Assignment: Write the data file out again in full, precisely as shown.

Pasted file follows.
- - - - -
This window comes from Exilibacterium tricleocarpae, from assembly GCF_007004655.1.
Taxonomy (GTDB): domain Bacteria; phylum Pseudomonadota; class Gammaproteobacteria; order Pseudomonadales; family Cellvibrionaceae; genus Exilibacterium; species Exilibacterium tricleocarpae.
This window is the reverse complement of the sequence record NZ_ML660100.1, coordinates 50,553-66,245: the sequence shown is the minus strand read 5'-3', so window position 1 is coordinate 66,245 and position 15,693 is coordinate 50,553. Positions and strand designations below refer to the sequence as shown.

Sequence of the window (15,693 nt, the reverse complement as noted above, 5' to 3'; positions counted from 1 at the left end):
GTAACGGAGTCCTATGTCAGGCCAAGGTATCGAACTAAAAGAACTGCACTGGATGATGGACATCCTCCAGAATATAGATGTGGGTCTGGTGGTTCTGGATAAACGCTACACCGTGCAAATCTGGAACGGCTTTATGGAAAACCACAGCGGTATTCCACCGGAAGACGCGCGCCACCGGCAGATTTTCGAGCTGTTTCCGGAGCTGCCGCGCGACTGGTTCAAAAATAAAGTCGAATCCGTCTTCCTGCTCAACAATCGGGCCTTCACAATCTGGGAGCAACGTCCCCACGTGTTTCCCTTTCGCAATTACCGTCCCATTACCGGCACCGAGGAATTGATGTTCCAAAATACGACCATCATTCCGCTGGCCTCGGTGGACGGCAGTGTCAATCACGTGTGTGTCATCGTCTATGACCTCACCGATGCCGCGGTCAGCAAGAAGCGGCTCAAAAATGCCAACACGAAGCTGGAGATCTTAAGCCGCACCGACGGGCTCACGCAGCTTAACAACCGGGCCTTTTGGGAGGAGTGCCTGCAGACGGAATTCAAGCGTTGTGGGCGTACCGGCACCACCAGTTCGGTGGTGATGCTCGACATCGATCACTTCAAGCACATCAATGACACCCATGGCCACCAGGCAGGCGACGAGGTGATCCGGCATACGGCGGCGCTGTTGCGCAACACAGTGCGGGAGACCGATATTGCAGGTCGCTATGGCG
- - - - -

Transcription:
This window comes from Exilibacterium tricleocarpae, from assembly GCF_007004655.1.
Taxonomy (GTDB): domain Bacteria; phylum Pseudomonadota; class Gammaproteobacteria; order Pseudomonadales; family Cellvibrionaceae; genus Exilibacterium; species Exilibacterium tricleocarpae.
This window is the reverse complement of the sequence record NZ_ML660100.1, coordinates 50,553-66,245: the sequence shown is the minus strand read 5'-3', so window position 1 is coordinate 66,245 and position 15,693 is coordinate 50,553. Positions and strand designations below refer to the sequence as shown.

Sequence of the window (15,693 nt, the reverse complement as noted above, 5' to 3'; positions counted from 1 at the left end):
GTAACGGAGTCCTATGTCAGGCCAAGGTATCGAACTAAAAGAACTGCACTGGATGATGGACATCCTCCAGAATATAGATGTGGGTCTGGTGGTTCTGGATAAACGCTACACCGTGCAAATCTGGAACGGCTTTATGGAAAACCACAGCGGTATTCCACCGGAAGACGCGCGCCACCGGCAGATTTTCGAGCTGTTTCCGGAGCTGCCGCGCGACTGGTTCAAAAATAAAGTCGAATCCGTCTTCCTGCTCAACAATCGGGCCTTCACAATCTGGGAGCAACGTCCCCACGTGTTTCCCTTTCGCAATTACCGTCCCATTACCGGCACCGAGGAATTGATGTTCCAAAATACGACCATCATTCCGCTGGCCTCGGTGGACGGCAGTGTCAATCACGTGTGTGTCATCGTCTATGACCTCACCGATGCCGCGGTCAGCAAGAAGCGGCTCAAAAATGCCAACACGAAGCTGGAGATCTTAAGCCGCACCGACGGGCTCACGCAGCTTAACAACCGGGCCTTTTGGGAGGAGTGCCTGCAGACGGAATTCAAGCGTTGTGGGCGTACCGGCACCACCAGTTCGGTGGTGATGCTCGACATCGATCACTTCAAGCACATCAATGACACCCATGGCCACCAGGCAGGCGACGAGGTGATCCGGCATACGGCGGCGCTGTTGCGCAACACAGTGCGGGAGACCGATATTGCAGGTCGCTATGGCG